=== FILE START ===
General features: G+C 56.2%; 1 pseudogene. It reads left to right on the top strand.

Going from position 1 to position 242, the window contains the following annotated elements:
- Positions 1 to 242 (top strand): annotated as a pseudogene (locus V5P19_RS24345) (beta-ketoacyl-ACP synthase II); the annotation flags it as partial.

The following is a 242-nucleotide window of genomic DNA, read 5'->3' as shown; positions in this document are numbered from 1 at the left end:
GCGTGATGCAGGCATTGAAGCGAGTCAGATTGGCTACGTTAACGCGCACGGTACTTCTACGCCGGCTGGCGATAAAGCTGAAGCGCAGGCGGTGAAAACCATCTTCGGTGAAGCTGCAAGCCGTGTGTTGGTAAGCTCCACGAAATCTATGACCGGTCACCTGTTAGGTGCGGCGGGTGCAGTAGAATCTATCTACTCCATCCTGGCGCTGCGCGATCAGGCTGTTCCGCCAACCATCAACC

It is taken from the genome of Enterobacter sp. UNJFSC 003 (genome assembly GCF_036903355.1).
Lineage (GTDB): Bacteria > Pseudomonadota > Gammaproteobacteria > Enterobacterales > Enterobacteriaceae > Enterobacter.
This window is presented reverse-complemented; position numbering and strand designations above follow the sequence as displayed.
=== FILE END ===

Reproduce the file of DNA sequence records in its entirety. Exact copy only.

General features: G+C 56.2%; 1 pseudogene. It reads left to right on the top strand.

Going from position 1 to position 242, the window contains the following annotated elements:
- Positions 1 to 242 (top strand): annotated as a pseudogene (locus V5P19_RS24345) (beta-ketoacyl-ACP synthase II); the annotation flags it as partial.

The following is a 242-nucleotide window of genomic DNA, read 5'->3' as shown; positions in this document are numbered from 1 at the left end:
GCGTGATGCAGGCATTGAAGCGAGTCAGATTGGCTACGTTAACGCGCACGGTACTTCTACGCCGGCTGGCGATAAAGCTGAAGCGCAGGCGGTGAAAACCATCTTCGGTGAAGCTGCAAGCCGTGTGTTGGTAAGCTCCACGAAATCTATGACCGGTCACCTGTTAGGTGCGGCGGGTGCAGTAGAATCTATCTACTCCATCCTGGCGCTGCGCGATCAGGCTGTTCCGCCAACCATCAACC

It is taken from the genome of Enterobacter sp. UNJFSC 003 (genome assembly GCF_036903355.1).
Lineage (GTDB): Bacteria > Pseudomonadota > Gammaproteobacteria > Enterobacterales > Enterobacteriaceae > Enterobacter.
This window is presented reverse-complemented; position numbering and strand designations above follow the sequence as displayed.